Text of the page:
Decentralisation is associated with the Reagan and Thatcher era. This was a time that saw the economic reduction in the states control of property and goods as they were sold off to private companies, eluding to the contentious term of neoliberalism that some celebrate, and others fulminate.
Some politicians, academics, and economists argue regulation is vital in sustaining stable markets and minimising monopolies. Others, however, adopts a notion like investor Graham Rowan, who regularly highlights and condemns poor governmental handling of the 2008 financial crash.
In his collection of opinion articles, simply entitled In My Humble Opinion, he wrote that ‘they purposefully interpret the issue as a liquidity measure rather than a solvency problem, over leveraged and running out of capital that would benefit the bankers and inflict more pain on the little lenders.’
He digresses further that the central bank, by purchasing government securities such as treasury bonds and gilts from the market to increase the money supply, flooded the financial institutions with capital to promote increased lending and liquidity. Surprising and lamentable by the government to solve a lending problem with yet more lending. Consequently, more money, through quantitative easing, was made to shore up the balance sheets of the banks as they sought to recover from the crisis.
Interestingly, in the past 40 years, since 1971, Rowan highlights that the growth in the importance of the central banking role has amplified. More specifically, in its ability to manage inflation expectation. In fact, the amount of money in circulation has grown at a confounding 11.5%, yet official measures have averaged 2.8%. Dominic Frisby, in his book Life after the State, explains how the CPI (consumer price inflation) only calculates consumer goods and services which have stayed at a reasonable level due to competition and increased productivity.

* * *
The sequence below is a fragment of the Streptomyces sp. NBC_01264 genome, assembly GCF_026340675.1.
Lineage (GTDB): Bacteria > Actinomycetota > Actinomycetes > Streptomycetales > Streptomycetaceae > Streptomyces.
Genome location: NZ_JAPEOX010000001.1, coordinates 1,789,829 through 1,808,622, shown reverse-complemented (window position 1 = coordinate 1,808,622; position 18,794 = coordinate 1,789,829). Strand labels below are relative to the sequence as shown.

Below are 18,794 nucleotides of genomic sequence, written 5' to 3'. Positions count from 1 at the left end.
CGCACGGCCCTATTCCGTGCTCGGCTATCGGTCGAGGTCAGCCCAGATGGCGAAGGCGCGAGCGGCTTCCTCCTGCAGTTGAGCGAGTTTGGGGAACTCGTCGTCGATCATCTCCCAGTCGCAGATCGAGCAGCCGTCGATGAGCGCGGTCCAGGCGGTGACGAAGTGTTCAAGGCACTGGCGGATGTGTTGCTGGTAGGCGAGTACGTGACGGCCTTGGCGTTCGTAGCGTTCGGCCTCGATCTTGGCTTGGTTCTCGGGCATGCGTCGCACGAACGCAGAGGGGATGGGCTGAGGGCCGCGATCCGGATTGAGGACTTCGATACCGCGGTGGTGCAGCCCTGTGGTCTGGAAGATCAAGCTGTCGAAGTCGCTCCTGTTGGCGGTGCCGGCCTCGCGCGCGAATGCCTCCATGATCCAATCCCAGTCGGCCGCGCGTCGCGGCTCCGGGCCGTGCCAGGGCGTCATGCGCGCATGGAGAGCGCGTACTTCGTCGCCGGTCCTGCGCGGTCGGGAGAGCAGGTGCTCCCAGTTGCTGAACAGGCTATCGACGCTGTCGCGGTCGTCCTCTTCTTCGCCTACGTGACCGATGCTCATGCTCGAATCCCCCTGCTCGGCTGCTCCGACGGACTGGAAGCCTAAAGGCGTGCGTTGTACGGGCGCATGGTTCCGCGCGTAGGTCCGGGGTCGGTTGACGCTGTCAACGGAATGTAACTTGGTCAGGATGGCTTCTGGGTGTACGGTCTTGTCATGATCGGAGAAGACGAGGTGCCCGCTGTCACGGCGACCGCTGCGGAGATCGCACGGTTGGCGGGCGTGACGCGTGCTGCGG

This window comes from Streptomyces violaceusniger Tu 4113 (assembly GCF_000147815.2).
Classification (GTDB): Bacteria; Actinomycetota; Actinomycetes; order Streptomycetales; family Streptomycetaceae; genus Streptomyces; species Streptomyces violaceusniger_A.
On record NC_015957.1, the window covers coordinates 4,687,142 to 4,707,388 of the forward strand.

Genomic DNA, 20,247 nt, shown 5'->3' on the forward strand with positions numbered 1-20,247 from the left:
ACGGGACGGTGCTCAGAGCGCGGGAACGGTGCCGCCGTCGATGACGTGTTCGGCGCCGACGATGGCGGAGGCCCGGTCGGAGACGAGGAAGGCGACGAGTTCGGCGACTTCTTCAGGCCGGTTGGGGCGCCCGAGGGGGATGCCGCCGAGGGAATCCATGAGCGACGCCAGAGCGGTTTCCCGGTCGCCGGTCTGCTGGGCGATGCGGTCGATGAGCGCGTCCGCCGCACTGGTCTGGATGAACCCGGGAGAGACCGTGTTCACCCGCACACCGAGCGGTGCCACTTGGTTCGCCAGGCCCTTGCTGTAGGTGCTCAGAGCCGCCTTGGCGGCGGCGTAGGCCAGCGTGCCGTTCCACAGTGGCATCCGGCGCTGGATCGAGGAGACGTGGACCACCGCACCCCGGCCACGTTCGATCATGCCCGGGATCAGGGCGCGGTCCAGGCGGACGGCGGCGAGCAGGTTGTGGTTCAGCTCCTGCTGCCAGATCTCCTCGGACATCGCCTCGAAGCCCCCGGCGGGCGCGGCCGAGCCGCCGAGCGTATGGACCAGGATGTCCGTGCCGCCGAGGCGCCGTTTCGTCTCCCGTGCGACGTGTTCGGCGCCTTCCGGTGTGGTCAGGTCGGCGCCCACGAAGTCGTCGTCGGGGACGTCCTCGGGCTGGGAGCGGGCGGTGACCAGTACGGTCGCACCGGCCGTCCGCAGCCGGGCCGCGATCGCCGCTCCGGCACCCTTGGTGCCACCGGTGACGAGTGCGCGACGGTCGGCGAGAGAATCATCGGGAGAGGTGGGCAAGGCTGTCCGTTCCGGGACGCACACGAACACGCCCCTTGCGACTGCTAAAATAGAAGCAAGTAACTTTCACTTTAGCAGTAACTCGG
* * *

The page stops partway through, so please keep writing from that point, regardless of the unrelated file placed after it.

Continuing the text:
He explains: ‘according to the think tank PositiveMoney, in the UK only 10% of all money between 1997 and 2007 went into consumer goods. Inflation doesn’t consider areas such as house prices yet, between 1997 and 2007, 40% of newly created money went into residential and commercial property. 37% also went into the financial markets but CPI does not include financial assets.’
The freedom for ordinary high street commercial banks to merge with investment banks created a blurred line, as investment banks could place a bet on the stock market using money that the common man had deposited. Banks have been able to leverage more than the original 10:1 fractional reserve ratio. This is too much leverage in a system of money that is not entering real business but, instead, financial speculation creates a whole system under threat, as was the case in 2008.
Grace Blakely made a comparable reference in the New Statesman earlier this week that ‘at no point in the last 40 years has invisible trade made up for the UK’s huge deficit in goods.’
Since 1971, the lines between debt and money have become intrinsically blurred. We have an over leveraged and highly vulnerable system where collapse is inevitable, and banks and governments have the only privilege, lending other people’s money, but are also important enough to be ‘bailed out’.
Elsewhere, the common man remained a poor wage slave, relying on earned income having hardly benefited from QE. Consequently, a correlation of acceleration with financial inequality, malinvestment, working hours, divorce rates and, of course, the inability for the next generation to find itself on the housing ladder.
Governments seem to keep endorsing this system: encouraging lending, slashing interest rates, buying their own debt through QE, and a long-term refinancing operation where the central banks print further money for more financial debt.
This is not an unregulated free market but a protected crony capitalist system. It is a duopoly, that allows privilege for both the banks and government but which nobody else carries. When a body, like the government, have a power over money it becomes abused.
Perhaps it’s time rethink these levels of regulation, and endorse a system of government that leaves the market to itself.